“The way gangs break up their neighborhoods into unique territories is a lot like the way lions or honey bees break up space,” said lead author P. Jeffrey Brantingham, a professor of anthropology at UCLA.

Further, the research demonstrates that the most dangerous place to be in a neighborhood packed with gangs is not deep within the territory of a specific gang, as one might suppose, but on the border between two rival gangs. In fact, the highest concentration of conflict occurs within less than two blocks of gang boundaries, the researchers discovered.

The findings appear online today in Criminology, a peer-reviewed scholarly journal published by the American Society of Criminology, the world’s largest society of scholars conducting research on crime.

“Maps of gang territories provide police with a better understanding of how to allocate resources,” said research co-author George E. Tita, an associate professor of criminology, law and society at UC Irvine. “So figuring out the most accurate approach is really important for effectively deploying law enforcement.”

Read the rest of this entry »

Posted in HUMAN RIGHTS AND SOCIAL/ TRIBAL PEOPLES, RESEARCH / ENVIRONMENTAL PROBLEMS, Uncategorized | Tagged: | Leave a Comment »

According to recent research, racial diversity increases, but segregation persists

Posted by Scientific Earth Conscientious on June 23, 2012

This slideshow requires JavaScript.

While census data shows racial diversity is increasing in major cities across the United States, highly diverse neighborhoods are still rare, newly arrived immigrants continue to settle in concentrated residential patterns, and many African Americans remain concentrated in segregated neighborhoods, according to recent research by Richard Wright, professor of geography and the Orvil E. Dryfoos Professor of Public Affairs.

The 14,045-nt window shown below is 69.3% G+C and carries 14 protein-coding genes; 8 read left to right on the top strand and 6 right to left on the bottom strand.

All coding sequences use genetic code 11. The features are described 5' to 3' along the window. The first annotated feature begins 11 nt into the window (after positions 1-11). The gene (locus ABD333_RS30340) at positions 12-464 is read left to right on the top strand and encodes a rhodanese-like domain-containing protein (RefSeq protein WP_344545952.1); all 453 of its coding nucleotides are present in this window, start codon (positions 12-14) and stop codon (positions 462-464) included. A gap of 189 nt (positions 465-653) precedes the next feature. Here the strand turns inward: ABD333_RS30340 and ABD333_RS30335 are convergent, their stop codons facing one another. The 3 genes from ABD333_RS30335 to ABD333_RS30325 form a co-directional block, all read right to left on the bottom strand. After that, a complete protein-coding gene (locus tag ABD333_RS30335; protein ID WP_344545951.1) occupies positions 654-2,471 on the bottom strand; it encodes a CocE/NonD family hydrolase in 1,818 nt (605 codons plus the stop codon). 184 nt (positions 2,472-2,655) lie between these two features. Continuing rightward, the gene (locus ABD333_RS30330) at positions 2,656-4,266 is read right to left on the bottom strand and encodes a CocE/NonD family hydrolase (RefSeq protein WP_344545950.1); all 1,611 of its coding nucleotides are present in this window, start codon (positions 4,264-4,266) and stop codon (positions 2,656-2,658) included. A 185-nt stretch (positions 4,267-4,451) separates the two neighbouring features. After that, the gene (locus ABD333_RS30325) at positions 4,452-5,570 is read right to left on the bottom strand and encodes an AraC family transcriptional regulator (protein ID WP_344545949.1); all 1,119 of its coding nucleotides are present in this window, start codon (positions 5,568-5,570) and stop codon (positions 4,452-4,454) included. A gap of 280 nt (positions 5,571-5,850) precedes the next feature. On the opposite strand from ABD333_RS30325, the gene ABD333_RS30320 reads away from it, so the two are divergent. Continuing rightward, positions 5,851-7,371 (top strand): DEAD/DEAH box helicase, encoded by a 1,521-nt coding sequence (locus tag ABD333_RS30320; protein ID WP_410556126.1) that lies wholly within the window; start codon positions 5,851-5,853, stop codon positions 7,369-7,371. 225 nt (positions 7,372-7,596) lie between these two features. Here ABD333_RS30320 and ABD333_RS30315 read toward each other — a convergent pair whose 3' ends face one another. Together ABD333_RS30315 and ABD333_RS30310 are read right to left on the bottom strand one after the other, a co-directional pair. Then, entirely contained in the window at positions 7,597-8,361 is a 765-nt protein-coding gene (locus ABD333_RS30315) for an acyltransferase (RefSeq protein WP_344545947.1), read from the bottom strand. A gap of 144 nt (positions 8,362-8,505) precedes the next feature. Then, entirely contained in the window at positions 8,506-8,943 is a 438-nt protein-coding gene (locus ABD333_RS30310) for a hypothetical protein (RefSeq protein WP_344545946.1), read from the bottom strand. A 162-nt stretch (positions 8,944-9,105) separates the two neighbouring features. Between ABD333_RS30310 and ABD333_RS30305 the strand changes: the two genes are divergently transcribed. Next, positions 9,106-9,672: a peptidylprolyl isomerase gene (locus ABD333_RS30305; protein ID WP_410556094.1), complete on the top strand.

Wright and two colleagues—Steven R. Holloway of the University of Georgia and Mark Ellis of the University of Washington—examined neighborhood tract data from the 1990, 2000, and 2010 U.S. censuses and created “cartographic visualizations” of 53 large metropolitan areas and every state in the United States. Their maps showing the changes in neighborhood racial configuration in these cities can be viewed here.

Read the rest of this entry »

Posted in HUMAN RIGHTS AND SOCIAL/ TRIBAL PEOPLES, RESEARCH / ENVIRONMENTAL PROBLEMS, Uncategorized | Tagged: , , | Leave a Comment »

Almost half a billion women and children under 5 in the developing world are undernourished could increase by 20 percent

Posted by Scientific Earth Conscientious on June 20, 2012

This is the Share of Undernourishment in Women and Children under 5 Map.

On a planet with sufficient food for all, today almost half a billion women and children under 5 in the developing world are undernourished –a consequence of persistently limited nutritious food intake.

This number could increase by 20 percent, reaching one in five within a decade, compared to one in seven today, due to the impacts of climate change on global food production, according to a detailed analysis by The Partnership for Maternal, Newborn & Child Health (PMNCH), the World Health Organization (WHO), the UN System Standing Committee on Nutrition (UNSCN), 1,000 Days, World Vision International and partners.

“Food security is under threat by climate change. The linkages between its impacts on global food production, price volatility, population growth and nutrition need to be addressed in order to tackle undernourishment of these more vulnerable groups,” says Julio Frenk, M.D., Ph.D., Chair of the Board of PMNCH and Dean of the Harvard School of Public Health.

According to the analysis, it is this equation of climate change and its impacts on food production plus increased population growth that would result in a deficit of global food production versus demand, which could increase by 100 million the number of undernourished women and children by 2020.

Read the rest of this entry »

Posted in HUMAN RIGHTS AND SOCIAL/ TRIBAL PEOPLES, Uncategorized | Tagged: | Leave a Comment »

The resources in the name of ‘green ‘ biofuels and Ecosystems being for profit is likely to cause dispossession and further poverty amongst already-poor land and resource users

Posted by Scientific Earth Conscientious on June 14, 2012

‘Green grabbing’ – the rapidly-growing appropriation of land and resources in the name of ‘green ‘ biofuels, carbon offsetting schemes, conservation efforts and eco-tourism initiatives – is forcing people from their homelands and increasing poverty, new research has found.